My younger son has been agitating for permission to buy a gun. He wanted it for target practice at a range and outlined the safety precautions he planned on. After much consideration, I reluctantly accompanied him to the gun show so that he could look for his pick, a Soviet-made bolt-action rifle used in WWII. And let me tell you, this pacifist was NOT comfortable.
There were plenty of rifles.
And plenty of handguns.
There were things that had likely been killed by guns.
There were coffee mugs to remind you of guns.
There were ridiculous pink and purple girly guns.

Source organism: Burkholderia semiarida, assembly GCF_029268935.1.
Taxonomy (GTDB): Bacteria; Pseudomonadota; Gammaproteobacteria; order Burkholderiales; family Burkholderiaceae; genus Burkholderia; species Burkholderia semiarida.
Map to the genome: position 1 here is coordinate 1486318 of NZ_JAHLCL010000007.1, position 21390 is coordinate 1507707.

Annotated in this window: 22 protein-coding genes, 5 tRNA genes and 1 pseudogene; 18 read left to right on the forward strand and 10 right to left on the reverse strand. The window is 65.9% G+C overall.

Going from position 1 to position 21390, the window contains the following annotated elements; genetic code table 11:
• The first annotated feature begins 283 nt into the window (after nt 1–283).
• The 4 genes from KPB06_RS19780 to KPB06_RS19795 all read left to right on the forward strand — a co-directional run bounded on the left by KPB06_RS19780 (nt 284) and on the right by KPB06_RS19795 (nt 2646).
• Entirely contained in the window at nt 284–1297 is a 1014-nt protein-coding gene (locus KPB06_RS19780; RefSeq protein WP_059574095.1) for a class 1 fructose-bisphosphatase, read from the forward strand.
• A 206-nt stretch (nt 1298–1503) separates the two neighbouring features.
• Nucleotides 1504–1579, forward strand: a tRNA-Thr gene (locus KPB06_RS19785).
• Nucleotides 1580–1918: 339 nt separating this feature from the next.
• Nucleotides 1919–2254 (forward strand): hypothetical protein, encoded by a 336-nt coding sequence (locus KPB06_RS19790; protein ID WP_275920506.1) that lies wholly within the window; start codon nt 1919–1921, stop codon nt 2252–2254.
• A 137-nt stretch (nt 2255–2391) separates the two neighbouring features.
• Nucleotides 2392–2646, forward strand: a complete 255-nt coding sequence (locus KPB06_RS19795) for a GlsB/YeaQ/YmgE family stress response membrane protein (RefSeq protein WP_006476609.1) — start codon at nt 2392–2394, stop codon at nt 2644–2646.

Even Barbie rifles. Seriously, who thought of this?
Everywhere I looked there were people strolling around with their guns.
There were displays of paranoia.
And did I mention the paranoia? I found myself carping to my son about all the assholery I saw around me.
Yeah, I felt welcome. I probably stood out - the Quaker in the Amnesty International t-shirt with a look of dismay on her face. But I wasn't there for me. And so when my son found what he was looking for, I stood back and watched him haggle politely with the dealer. At last they reached a price both sides felt was acceptable. It was actually kind of funny to watch the faces of the two men behind the table as they considered my son's counter-offers - they were smiling at him as if they thought it was cute that he was calmly negotiating, and smiled again as he offered a handshake at the end.
We left with his new 1932 Mosin-Nagant hex receiver rifle. He was happy. I was a little creeped out.